Each participant underwent PET imaging at both visits. First, a 6 min transmission scan for attenuation correction was performed. Thereafter, six 3 min tomography sessions with either mDSST or cDSST in a fixed order were performed. Cerebral activity levels were measured as change in brain uptake of radiolabelled water (H2
15O), the retention of which matches the rate of CBF, by means of a high-resolution research tomograph (Siemens/CTI, Knoxville, TN, USA) operating in 3-D mode. Additional detail is provided in ESM Methods: PET imaging.
Experimental visit procedures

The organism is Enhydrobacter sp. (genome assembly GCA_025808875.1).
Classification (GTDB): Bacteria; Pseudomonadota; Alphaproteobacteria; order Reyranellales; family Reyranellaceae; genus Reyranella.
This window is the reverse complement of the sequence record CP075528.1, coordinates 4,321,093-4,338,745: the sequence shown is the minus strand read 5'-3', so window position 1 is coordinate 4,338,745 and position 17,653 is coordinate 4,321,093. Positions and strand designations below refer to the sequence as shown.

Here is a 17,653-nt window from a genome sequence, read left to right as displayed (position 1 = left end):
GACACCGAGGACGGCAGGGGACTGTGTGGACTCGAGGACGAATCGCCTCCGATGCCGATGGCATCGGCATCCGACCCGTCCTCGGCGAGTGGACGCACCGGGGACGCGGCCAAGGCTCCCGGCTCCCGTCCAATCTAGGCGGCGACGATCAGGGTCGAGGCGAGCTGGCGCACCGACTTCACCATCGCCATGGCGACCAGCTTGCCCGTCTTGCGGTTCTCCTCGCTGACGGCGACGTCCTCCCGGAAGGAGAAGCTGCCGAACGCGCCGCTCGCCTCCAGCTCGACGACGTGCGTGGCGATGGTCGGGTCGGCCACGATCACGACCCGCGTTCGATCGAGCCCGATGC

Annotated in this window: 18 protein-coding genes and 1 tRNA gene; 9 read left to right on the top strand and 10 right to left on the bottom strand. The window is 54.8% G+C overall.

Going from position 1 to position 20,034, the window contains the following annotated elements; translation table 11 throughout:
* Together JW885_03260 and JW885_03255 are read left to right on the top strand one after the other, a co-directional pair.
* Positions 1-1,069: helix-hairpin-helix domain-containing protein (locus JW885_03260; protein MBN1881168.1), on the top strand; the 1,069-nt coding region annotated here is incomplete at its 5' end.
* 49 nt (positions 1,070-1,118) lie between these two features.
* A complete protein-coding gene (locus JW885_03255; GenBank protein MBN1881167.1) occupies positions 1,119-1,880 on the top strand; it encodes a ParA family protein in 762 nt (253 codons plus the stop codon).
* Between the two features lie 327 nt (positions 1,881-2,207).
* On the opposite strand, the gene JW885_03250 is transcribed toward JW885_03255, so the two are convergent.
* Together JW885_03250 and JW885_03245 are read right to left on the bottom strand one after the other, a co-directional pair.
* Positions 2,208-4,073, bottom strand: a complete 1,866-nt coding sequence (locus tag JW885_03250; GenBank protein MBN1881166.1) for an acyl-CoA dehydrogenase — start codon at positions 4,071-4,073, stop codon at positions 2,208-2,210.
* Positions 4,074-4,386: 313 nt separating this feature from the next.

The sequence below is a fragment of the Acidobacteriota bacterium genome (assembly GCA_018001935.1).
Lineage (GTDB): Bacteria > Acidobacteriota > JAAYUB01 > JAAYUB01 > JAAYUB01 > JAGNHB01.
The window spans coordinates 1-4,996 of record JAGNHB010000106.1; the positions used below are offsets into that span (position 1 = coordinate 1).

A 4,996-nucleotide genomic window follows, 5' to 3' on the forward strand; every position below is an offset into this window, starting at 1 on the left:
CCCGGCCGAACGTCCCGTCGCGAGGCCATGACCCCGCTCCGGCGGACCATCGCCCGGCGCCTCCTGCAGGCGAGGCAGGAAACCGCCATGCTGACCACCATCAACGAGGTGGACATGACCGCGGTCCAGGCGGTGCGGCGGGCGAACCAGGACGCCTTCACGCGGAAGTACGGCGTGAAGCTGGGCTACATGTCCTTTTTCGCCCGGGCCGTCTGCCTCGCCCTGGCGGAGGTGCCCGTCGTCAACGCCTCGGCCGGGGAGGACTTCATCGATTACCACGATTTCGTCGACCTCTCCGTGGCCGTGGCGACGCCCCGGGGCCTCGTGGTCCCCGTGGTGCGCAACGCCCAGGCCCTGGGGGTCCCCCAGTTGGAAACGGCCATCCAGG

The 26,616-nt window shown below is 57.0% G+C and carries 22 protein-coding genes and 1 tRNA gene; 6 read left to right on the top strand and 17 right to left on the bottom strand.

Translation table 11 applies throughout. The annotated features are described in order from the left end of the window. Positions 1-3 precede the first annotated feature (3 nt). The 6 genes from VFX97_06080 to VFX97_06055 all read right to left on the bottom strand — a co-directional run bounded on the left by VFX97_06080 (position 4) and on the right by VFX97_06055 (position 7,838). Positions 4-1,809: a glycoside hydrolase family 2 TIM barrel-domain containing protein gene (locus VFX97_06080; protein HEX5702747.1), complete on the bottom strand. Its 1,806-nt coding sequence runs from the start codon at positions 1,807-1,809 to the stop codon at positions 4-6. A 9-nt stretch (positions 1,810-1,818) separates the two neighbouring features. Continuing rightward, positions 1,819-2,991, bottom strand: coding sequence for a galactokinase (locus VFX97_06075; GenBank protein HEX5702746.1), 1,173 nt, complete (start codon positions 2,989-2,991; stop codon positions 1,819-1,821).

Participants attended the study site at approximately 20:00 hours on the day before each experimental procedure, at which point normal insulin treatment was suspended. Participants stayed overnight to ensure stabilisation of PG within the range of 5–8 mmol/l via variable intravenous infusion of insulin (Actrapid®, 100 U/ml) and glucose (20% glucose/dextrose/10 mmol/l KCl), before initiation of experimental procedures at 08:00 hours the following day. On the days of the experimental procedures, cognitive tests were briefly performed ≥1 h before initiation of hypoglycaemia or euglycaemia to prevent practice effects. Each glycaemic condition was preceded by a 60 min run-in period whereby variable intravenous infusions of glucose or human soluble insulin were delivered to obtain a steady-state PG target level of 5.5 mmol/l ± 10%. During the run-in and clamps, the participants’ cannulated hand was placed in a thermoregulated box with their arterialised venous blood sampled for PG measurements using a benchtop glucose analyser (YSI 2300 Stat Plus, Yellow Springs, OH, USA). Euglycaemia was maintained using a glucose clamp (glucose/Actrapid® infusion) for approximately 1 h after which insulin (Actrapid®, 100 U/ml) was given at an infusion rate of 3 mU kg−1 min−1 for 10 min and then reduced to 1.5 mU kg−1 min−1 thereafter. Euglycaemia was maintained or hypoglycaemia induced with glucose infusion rate adjusted accordingly to meet the PG target for approximately 55 min, during which H2